On this -- this seemingly average October but post-Oktoberfest hump day -- Mayor Bill White bestowed upon the city of Houston a day celebrating our beloved local brewery.

October 28, 2009 is now officially Saint Arnold Brewing Company Day.

For me this is a day not just to celebrate, but a day to recognize the achievements of Brock Wagner and crew. I readily admit that I have been critical of the Saint Arnold brewery in the past. But today is a day to reflect upon and honor Texas' oldest craft brewery, much like Americans gather on Thanksgiving to forgive the Native Americans for giving the Pilgrims dysentery and thank them for sharing Pocahontas... or when we invite semi-distant relatives into our home for a meal with three dozen side dishes and forget that they did not even bother to send a card on our birthday.

For this reason I have decided to pull out a bottle of every remaining Divine Reserve that I have in the beer cellar and try them again. There is no better day than Saint Arnold Day to reassess my relationship with the brewery's limited offerings.

The Lineup

Divine Reserve No. 1

Style: Barleywine; Cases Made: 327; Date Brewed: August 18, 2005; Date Bottled: October 17, 2005; Original Gravity: 1.099; Final Gravity: 1.027; Alcohol: 9.3% ABV
Smells nice. Pours brown and typical of a barleywine. Taste up front is sharp, with hops and alcohol attacking the palette first and then mellowing into malty and woody flavors. The beer is not too sweet, rather a complex raisin-like flavor prevails. My only complaints are that it seems thin for a barleywine and there are a ton of yum yums floating in the bottle. Overall, my first apology has now been filed.

Divine Reserve No. 3
Style: Double IPA; Cases Made: 542 Date Brewed: July 17, 2006 Date Bottled: September 21, 2006 Original Gravity: 1.082 Final Gravity: 1.010 Alcohol: 9.5% ABV Malts: Maris Otter, Wheat, Caravienne, Carapils and Dark Crystal Other Sugars: Honey, Molasses Hops: Chinook, Centennial, Ahtenum, Cascades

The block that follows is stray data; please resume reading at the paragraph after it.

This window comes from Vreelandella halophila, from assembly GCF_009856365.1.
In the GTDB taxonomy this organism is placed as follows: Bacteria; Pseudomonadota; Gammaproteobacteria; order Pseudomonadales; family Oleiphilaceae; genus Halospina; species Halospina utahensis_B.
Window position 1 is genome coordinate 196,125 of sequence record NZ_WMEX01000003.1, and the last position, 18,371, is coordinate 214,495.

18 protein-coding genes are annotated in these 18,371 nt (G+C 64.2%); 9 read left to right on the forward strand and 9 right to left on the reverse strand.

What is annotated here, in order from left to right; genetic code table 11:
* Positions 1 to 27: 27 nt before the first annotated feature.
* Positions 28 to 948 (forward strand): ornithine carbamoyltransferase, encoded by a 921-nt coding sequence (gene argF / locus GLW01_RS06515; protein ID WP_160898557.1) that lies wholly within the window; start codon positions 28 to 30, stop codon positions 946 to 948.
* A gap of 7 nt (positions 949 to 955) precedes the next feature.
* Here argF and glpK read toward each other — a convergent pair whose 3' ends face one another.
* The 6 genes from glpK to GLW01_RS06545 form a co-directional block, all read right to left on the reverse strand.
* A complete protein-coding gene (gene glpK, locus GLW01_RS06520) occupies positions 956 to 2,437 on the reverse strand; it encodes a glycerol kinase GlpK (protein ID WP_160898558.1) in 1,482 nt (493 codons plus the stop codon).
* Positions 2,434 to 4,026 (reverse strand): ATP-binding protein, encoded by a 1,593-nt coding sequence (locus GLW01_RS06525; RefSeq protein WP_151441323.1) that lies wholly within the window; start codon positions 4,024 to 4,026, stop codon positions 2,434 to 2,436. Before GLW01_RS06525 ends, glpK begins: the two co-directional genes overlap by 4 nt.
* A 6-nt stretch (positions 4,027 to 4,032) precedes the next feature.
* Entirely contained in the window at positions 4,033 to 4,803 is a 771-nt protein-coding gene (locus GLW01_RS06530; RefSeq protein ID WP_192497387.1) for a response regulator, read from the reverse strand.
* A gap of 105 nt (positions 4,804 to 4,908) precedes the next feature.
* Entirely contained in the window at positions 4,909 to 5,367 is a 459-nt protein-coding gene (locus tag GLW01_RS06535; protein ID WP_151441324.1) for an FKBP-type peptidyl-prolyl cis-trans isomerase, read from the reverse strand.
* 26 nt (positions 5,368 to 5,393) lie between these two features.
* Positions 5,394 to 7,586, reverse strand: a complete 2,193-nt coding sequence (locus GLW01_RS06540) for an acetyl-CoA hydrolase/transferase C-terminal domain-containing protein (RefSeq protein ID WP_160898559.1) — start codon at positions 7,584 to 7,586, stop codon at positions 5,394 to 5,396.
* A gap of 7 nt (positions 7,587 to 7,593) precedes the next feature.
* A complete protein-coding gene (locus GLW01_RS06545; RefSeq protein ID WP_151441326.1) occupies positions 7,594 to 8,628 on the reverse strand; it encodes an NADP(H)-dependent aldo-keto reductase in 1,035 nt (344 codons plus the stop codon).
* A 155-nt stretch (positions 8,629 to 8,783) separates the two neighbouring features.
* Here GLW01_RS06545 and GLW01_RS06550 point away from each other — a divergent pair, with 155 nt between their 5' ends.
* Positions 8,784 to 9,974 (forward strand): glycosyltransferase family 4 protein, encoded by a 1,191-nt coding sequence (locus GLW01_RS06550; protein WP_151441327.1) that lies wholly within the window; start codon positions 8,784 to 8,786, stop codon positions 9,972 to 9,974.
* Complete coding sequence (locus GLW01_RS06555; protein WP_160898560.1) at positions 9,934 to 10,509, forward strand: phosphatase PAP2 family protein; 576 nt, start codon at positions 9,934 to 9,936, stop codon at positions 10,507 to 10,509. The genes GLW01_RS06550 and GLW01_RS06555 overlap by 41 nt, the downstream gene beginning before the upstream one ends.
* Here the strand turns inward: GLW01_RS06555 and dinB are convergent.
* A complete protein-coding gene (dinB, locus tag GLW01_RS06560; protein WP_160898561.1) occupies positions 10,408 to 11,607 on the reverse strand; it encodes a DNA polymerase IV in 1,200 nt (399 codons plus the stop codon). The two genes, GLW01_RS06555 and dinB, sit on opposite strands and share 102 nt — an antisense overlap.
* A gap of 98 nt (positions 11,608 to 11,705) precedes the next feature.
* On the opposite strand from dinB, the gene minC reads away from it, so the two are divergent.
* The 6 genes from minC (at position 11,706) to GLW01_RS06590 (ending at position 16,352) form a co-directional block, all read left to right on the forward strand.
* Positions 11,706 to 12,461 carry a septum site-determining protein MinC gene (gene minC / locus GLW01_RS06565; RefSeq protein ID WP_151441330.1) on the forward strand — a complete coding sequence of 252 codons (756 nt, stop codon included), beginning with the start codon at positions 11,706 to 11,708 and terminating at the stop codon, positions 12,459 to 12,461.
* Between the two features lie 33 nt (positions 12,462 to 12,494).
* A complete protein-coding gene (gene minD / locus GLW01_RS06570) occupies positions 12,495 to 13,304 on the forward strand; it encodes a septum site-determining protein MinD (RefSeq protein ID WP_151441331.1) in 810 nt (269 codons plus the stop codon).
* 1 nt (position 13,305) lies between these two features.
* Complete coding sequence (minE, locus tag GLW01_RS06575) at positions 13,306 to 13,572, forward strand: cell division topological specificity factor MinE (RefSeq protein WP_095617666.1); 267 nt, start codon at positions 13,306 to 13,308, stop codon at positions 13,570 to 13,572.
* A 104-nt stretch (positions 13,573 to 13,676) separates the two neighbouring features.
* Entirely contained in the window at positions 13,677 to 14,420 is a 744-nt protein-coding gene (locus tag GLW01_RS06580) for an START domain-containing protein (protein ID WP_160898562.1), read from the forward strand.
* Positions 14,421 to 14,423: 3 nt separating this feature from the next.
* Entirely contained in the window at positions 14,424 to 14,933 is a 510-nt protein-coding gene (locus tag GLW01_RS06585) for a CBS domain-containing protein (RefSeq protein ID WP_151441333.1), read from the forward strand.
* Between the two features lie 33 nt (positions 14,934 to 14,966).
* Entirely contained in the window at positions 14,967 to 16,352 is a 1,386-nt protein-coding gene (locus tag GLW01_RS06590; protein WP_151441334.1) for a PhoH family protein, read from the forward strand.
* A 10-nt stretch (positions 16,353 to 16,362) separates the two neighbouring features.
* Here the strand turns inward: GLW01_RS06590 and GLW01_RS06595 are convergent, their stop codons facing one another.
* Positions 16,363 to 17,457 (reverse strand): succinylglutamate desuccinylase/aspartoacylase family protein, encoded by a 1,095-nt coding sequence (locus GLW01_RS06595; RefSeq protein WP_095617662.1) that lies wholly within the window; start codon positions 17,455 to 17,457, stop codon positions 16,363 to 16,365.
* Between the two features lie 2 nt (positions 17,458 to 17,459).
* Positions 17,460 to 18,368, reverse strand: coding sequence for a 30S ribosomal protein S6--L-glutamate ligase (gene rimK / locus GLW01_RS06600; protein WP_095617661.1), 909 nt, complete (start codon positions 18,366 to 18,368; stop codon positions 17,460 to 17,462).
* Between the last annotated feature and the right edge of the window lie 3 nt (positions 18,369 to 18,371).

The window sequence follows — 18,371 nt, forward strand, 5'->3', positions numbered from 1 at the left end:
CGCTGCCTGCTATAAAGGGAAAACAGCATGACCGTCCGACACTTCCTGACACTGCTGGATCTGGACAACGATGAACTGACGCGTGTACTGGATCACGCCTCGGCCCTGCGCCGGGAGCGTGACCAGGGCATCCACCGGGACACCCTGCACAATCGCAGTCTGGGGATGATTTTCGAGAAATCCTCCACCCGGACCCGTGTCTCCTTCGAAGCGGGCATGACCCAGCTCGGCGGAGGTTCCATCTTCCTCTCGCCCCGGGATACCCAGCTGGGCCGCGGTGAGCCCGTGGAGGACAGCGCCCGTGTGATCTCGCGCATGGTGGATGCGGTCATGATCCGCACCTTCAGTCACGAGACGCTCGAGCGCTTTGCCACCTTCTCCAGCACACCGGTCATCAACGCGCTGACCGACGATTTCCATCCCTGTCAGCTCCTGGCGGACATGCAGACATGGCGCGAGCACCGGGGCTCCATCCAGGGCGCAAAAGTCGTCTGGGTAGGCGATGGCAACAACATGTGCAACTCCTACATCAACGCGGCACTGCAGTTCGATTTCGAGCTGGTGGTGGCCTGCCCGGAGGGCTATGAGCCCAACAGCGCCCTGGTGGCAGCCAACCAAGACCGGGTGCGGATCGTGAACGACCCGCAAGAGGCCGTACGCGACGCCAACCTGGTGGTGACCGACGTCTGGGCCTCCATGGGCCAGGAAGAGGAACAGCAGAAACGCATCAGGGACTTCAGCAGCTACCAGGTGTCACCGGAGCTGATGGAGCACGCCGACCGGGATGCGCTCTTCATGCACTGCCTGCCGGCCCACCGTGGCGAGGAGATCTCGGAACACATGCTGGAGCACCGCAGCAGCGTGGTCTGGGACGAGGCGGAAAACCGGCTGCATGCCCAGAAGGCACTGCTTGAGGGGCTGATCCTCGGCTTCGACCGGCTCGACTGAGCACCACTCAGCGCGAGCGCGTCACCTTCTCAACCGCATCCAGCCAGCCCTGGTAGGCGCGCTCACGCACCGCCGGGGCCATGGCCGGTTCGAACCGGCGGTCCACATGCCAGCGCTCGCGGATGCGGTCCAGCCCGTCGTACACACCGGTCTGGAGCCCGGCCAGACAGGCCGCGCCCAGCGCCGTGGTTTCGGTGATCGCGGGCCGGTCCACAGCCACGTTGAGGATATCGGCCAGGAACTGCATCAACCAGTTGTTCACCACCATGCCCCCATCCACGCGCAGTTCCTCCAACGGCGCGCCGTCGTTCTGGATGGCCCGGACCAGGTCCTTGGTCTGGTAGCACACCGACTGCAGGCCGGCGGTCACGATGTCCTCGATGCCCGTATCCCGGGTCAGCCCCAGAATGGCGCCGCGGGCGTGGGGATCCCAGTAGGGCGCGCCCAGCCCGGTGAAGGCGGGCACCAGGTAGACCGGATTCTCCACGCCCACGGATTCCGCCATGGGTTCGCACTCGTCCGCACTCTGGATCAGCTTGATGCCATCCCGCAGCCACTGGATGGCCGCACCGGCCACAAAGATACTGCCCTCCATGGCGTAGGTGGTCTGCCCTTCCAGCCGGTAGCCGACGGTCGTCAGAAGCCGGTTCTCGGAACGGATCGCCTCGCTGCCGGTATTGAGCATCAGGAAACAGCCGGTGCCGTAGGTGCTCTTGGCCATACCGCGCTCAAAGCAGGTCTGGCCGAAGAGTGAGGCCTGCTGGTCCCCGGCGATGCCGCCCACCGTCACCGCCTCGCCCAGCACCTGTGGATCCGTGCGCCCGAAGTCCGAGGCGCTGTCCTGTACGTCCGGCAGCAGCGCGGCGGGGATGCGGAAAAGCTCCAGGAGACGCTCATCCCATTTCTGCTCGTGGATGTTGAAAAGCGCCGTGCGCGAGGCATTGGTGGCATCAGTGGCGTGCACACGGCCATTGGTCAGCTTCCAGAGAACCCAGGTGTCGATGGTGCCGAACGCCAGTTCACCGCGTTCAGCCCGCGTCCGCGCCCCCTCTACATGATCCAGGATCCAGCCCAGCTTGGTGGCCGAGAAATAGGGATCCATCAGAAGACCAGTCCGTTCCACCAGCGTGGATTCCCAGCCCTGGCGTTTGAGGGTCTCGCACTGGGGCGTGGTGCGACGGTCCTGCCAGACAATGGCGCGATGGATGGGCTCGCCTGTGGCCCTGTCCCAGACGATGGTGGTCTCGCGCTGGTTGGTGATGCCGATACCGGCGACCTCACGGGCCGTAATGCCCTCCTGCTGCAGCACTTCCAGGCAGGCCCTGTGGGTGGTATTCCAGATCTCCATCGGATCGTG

I am a big Belgian beer fan, and DR#2 was a bit of a disappointment as a "keeper," at least that is my excuse for not pulling back one of the sixer that I bought. To make up for it, I bought over a case of DR#3, the 2IPA. The orange color seems about right for the style. Not overly hoppy on the nose. Well balanced flavor, but something is off with this beer. I cannot pinpoint if it is the beer itself or the stiff competition in this style. If memory serves me right, age has not improved my impression of this beer.

Divine Reserve No. 4
Style: Wee Heavy; Cases Made: 823; Date Brewed: December 20, 2006; Date Bottled: February 20, 2007; Original Gravity: 1.0835; Final Gravity: 1.021; Alcohol: 9.5% ABV
I was only a wee bit excited when I found out the fourth iteration of the DR series would be a Wee Heavy. It is just not my favorite style. I cannot really remember my original evaluation of this beer, but I can tell you my current evaluation is a huge thumbs up. This beer is much more flavorful, rich even, than typical beers of this style. Smoky, dark, complex... bravo!

Oktoberfest (2007)
While digging in the back of the shelf holding my reserved Divine Reserves, I found a two year old Oktoberfest. This is one of my favorite of Saint Arnold's seasonals, so I decided to have it bat clean-up in my Saint Arnold Day lineup. Measuring in at only 6.0% ABV, this is the "light beer" tonight. It is sweet and malty with notes of caramel. Since this is one of my favorites, I wish I knew why I felt this year's offering was not as good as previous years', such as this '07 gem. I hope the variance is only in my head.

Sincere congratulations to all the staff and volunteers at Saint Arnold Brewing Company. Keep up the good work.

Next year... parade!